The first time Patrick Imohiosen saw a DJ, he felt like he was witnessing magic. “I didn’t even know what it was called at the time,” he tells Zikoko. “I thought this guy had to be some sort of magician, so I went home with that memory in mind and started asking questions.”
Years later, Imohiosen, better known as DJ Neptune, has become one of the biggest DJs out of Africa. Starting songs with his signature word, “Greatness”, Neptune’s sound has become a mainstay on the Nigerian music scene with a lengthy collaborator list that has earned him the moniker, “Africa’s DJ Khaled”. Transitioning from a party DJ to working at Ray Power FM, and then, creating records of his own, DJ Neptune has worn many hats and maintained relevance over the last two decades. His debut album, Greatness, lined up superstars like Burna Boy, Davido, Yemi Alade, Runtown and MI.
Now, almost three years later, DJ Neptune is back with his sophomore album, Greatness 2.0. With 27 features cutting across different parts of the continent, the award-winning DJ has created a truly pan-African LP.
You released your debut album Greatness in 2018 and now, three years later, we have Greatness 2.0. What’s up with the gap between the first and second records?
Honestly, this album was meant to come out last year, after I had taken out a year to work on it. But Covid happened and it forced me to go back to the drawing board to work on new songs with new artists, and just rethink the album. I may just release 3.0 next year.
You’ve already worked on a new album?
At least 20% is done. We resume work in January.
Mad! What’s up with “Greatness” though? Are we sticking to that title?
LOL. Yes! It means a lot to me. Being in the game for 20 years? There must be something great about what I do. I also believe in speaking things into existence.
This album has 27 features — I counted. How did you select the artists involved?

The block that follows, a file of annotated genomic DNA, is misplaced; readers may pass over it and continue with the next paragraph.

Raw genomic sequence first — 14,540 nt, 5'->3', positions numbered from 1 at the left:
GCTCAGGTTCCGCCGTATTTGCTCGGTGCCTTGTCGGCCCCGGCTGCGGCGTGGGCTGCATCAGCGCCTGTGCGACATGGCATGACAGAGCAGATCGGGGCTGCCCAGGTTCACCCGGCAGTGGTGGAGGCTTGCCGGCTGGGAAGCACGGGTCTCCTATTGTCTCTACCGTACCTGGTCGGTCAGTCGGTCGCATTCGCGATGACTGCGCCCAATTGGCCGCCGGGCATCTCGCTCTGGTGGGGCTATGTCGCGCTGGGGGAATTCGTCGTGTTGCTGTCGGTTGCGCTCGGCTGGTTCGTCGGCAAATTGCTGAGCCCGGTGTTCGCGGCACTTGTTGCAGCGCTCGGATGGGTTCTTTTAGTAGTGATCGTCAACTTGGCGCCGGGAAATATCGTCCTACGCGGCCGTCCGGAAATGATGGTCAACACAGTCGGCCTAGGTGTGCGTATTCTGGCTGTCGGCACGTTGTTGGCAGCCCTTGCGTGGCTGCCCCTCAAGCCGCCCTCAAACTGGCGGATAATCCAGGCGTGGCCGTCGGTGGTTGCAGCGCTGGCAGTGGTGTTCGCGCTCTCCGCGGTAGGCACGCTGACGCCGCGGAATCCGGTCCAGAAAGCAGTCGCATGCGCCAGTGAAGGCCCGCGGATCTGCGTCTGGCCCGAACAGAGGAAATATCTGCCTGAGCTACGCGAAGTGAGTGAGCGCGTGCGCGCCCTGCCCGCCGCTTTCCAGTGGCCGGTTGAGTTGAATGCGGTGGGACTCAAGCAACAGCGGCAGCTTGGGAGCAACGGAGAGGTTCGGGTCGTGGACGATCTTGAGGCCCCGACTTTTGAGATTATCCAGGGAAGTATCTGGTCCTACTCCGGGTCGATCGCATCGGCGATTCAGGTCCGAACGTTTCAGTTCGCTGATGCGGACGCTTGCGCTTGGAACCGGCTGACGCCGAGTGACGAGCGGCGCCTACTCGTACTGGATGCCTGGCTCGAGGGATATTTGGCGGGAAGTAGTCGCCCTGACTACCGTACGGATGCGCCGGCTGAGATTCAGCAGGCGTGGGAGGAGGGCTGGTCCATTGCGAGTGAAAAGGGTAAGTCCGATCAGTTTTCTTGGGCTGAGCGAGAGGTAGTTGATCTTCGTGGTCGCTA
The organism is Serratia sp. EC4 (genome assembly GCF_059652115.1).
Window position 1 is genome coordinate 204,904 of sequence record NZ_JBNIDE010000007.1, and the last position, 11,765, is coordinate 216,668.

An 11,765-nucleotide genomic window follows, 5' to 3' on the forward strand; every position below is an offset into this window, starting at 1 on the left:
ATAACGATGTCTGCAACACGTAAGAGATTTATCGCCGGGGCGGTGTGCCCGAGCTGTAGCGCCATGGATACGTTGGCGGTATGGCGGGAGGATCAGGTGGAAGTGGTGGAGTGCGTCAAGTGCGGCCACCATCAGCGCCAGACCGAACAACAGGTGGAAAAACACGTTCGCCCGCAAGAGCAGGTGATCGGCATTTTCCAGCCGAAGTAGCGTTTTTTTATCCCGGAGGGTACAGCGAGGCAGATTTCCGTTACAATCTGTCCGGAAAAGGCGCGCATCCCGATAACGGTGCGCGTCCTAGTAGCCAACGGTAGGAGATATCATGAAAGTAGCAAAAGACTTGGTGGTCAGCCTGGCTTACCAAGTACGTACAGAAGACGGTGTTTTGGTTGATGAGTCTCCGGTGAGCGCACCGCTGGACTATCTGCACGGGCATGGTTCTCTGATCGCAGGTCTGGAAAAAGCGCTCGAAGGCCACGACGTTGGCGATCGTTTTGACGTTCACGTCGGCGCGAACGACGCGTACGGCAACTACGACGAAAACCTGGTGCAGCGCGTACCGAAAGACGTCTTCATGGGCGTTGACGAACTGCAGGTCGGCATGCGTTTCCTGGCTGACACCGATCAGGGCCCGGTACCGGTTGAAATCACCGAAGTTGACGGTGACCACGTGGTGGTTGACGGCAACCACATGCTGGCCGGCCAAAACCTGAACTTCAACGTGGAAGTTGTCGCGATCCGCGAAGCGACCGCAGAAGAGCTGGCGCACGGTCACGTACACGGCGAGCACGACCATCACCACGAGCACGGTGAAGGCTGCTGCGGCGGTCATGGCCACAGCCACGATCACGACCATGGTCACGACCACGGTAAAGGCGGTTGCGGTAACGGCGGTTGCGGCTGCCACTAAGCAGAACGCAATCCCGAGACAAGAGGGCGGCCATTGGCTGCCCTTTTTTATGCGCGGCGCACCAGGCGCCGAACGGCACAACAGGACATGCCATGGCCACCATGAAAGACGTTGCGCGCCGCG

When you DJ, you get introduced to new sounds and artists every day. Mixing and changing tracks, I get ideas of who I’d like to work with and what would work for them. I try to work on collaborations that people don’t expect. It’s not easy landing these artists, but I’m willing to wait five years if I think someone is the right fit.
Has this happened before?
Ah. Yes, it has. Blood and Fire with Jesse Jagz and MI from my last album is an example. I recorded with Jesse in 2015 but didn’t get MI’s verse until 2018. I just sat on it for three years. A lot goes into these records and it’s always insane that some tracks end up not making the album.
Any such songs on this Greatness 2.0?
There’s a sick track with Zinolesky that didn’t make this one, and because I posted a snippet a long time ago, people are dragging me.
I felt the album was already choked up. These days, people have a short attention span so you must consider that when curating an album.
Fair. So how did you decide on the final 16 tracks?
Took me about six weeks of sending private links to people I trusted for their opinion on the best 10. After a while, I just said, “fuck it”, and put it out.
Interesting. You’ve got rapidly rising stars Lojay, Cheque, Blaqbonez and Omah Lay. What drew you to these guys?
Mehn, Cheque has been able to redefine trap in a way that’s super sexy and catchy. You just want to listen to Zoom over and over again. After working with Blaqbonez, I knew I wanted him on the album. For Lojay, I was in the club and they kept playing Monalisa. I eventually got the chance to work with both of them later. With Lojay, I recorded about four songs, but we decided on putting out Only Fans with Zlatan.
For Only Fans, I had a strategy. Zlatan would take it to the streets and Lojay would take it to the posh clubs. It was a thing where we could merge their fan bases. As much as I love making music, I still have to be a strategic businessman.
Brilliant. Your first-ever single was the rap hit, 123 with MI, Naeto C and Dagrin. You return to the rap scene with Ladipoe, Blaqbonez and Phyno on this album. How has rap changed since 123?